Once when I was driving on the highway I noticed a woman, who looked to be about 85 years old, walking on the side of the highway. I looked for a car that she possibly abandoned but didn’t see one. My first thought was that she had Alzheimer’s disease and was lost and wandering. I immediately called 911 to make sure she was okay. You’ve heard about these situations in which a person with memory loss is relocated, or to use a word I hate “placed” in a “secured” setting for their own safety. Most of the time the family tells me about how difficult the decision was for them but they felt they had no choice. Their loved one was no longer safe at home and they didn’t have the time, resources or skill set to manage the symptoms of Dementia. Soon after their loved one’s “admittance” I hear about the senior who is “acting out” or “angry” or “isolating” or “resistant” to being in this new environment. Sounds like a pretty normal and expected reaction. I know I wouldn’t want someone to “place” me.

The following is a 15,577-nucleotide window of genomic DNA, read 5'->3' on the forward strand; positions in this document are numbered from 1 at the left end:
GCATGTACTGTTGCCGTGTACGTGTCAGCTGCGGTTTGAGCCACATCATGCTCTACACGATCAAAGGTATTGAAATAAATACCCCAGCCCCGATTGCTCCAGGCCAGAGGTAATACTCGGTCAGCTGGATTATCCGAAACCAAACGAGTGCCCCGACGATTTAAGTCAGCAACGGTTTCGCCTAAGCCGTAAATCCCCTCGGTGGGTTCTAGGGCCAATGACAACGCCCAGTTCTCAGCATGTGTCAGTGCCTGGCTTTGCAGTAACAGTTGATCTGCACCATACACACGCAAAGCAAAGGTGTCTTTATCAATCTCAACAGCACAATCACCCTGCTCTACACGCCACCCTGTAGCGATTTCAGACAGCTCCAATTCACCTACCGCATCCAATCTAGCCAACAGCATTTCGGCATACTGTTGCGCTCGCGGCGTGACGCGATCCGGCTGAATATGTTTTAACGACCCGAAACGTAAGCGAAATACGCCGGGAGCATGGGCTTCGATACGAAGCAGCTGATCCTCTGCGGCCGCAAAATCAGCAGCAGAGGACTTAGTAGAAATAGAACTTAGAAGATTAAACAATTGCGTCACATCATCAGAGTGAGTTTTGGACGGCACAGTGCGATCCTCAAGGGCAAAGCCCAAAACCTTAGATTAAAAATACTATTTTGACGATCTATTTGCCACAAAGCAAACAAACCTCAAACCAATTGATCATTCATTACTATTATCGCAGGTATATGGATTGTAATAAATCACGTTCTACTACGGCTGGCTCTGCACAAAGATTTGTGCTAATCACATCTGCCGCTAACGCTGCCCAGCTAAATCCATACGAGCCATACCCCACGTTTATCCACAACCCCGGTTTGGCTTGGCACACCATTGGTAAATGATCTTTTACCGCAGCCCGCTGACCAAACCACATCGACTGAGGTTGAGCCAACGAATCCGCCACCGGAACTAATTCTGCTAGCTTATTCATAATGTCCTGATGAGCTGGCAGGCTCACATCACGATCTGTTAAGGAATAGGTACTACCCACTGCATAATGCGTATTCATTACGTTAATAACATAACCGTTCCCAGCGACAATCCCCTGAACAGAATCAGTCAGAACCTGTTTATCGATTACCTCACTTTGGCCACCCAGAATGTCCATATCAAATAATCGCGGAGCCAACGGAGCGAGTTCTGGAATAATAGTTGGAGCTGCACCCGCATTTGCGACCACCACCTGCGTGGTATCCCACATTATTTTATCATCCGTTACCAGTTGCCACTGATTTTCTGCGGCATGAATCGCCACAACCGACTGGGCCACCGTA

Are restricted or locked environments really necessary? Are they ethical? Are we not stripping someone of their human rights? Or, are we protecting them? This is a complex question and there is no easy answer when trying to balance someone’s basic human rights, freedom and safety. This week’s guest on Caregivers’ Circle , Dr. Allen Power, MD, is here to discuss the multitude of factors that has led to the development and growth of secured living environments. He and I discuss many considerations such as the ethics, benefits and risks to living in a secured setting. Dr. Power is a board certified internist and geriatrician, clinical associate professor of medicine at the University of Rochester, and an international educator on transformational models of care for older adults, and the author of Dementia Beyond Disease: Enhancing Well-Being and Dementia Beyond Drugs: Changing the Culture of Care